Next, Casey showed several pencil tests and animatics that were done for the show to give the audience an idea of how an animated show is put together. The tests were marvelous, with many of the little throwaway bits generating enormous laughs from the audience. The pencil tests were often done in response to a particularly outstanding performance by one of the voice actors, such as Poehler or Andy Richter (who plays Bessie’s younger brother). Wiese revealed that Ian Graham was borrowed from Avatar the Last Airbender to storyboard a ping-pong match that would be the show’s tribute to Dragon Ball Z and The Matrix.
In response to a question from the audience, True discussed the origins of some of Bessie’s supporting cast, focusing on her brother Ben and her dog Happy. True described Ben as a real noodge of a character 4 years younger than his sister. He idolizes his big sister, though, and she’s quick to enlist his help while also looking down her nose at her kid brother. Happy, on the other hand, is a rescue dog (named after a pet True had when she was younger), but that the introduction of Happy triggers a sibling rivalry between the two.
One other young audience member asked where the title came from. Wiese revealed that the original title of the show was Super Scout. True added that the central plot of the show is Bessie’s quest to win all the Honeybee troop Bee Badges in the world, believing that if she does it, she’ll become a superhero. The Mighty B! came out of trying to come up with a title that addressed that and summed up the energy of her character.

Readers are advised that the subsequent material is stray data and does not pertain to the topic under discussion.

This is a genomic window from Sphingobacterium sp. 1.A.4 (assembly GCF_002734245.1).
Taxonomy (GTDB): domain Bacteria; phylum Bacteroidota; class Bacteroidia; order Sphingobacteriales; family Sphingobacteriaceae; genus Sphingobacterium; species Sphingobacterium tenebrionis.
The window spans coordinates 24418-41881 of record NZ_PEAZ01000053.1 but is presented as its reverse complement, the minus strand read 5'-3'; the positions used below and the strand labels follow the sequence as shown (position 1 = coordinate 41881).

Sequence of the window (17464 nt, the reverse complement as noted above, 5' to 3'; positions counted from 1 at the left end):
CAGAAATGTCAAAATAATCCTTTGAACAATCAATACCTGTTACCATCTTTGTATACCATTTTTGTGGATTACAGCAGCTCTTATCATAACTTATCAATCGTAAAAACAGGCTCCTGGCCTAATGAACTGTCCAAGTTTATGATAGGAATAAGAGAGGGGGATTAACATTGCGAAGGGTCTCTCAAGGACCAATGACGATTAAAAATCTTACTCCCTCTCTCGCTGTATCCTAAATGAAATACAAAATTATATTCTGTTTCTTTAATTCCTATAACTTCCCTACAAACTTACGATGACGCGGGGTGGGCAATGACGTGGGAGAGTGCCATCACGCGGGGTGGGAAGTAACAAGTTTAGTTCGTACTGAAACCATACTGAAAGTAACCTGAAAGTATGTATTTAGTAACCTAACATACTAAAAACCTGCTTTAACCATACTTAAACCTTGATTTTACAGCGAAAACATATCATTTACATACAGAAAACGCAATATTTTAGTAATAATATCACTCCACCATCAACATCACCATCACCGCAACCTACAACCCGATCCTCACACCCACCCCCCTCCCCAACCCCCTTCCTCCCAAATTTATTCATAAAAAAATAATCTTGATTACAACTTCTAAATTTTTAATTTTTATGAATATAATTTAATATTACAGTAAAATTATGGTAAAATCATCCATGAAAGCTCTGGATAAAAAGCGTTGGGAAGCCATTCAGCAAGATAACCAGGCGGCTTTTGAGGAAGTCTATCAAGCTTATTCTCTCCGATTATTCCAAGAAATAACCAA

One audience member noted that Bessie is a unique character for animated TV, being a kind of homely and crazy character in a role that’s traditionally been male. True said that this was something the crew was very conscious of, and that all the writers felt it was very important to do the show as a result. She said that there was a concerted effort to make a show with a female lead that isn’t just a “girl’s” show. It’s rare to see a goofy, crazy, funny female lead in children’s animation, since the girls normally act as reflectors for the male characters or play the straight-man role.
With so much comedic talent in the recording booth, some accommodations had to be made for riffing and improvisation. True said that they try to ensure that there’s at least one storyboard artist in the recording studio whenever lines are being read to make sure that someone’s ready to catch the moment and find a way to integrate it into the animation. They all try to record the actors together to maximize the potential for comedic interplay. Wiese added that lots of comedies deliver their lines in a very processed, set-up kind of way, and that they were aiming to record the show so that it sounded more natural.
One particularly astute child in the audience said that the show combined the visual style and the humor of SpongeBob SquarePants and Ren & Stimpy. We’ll soon see if The Mighty B! has the same staying power of its forerunners.
The Mighty B! premieres on Saturday, April 26, 2008, at 10:30 AM on Nickelodeon.
(Return to Toon Zone’s New York Comic Con 2008 Complete Coverage)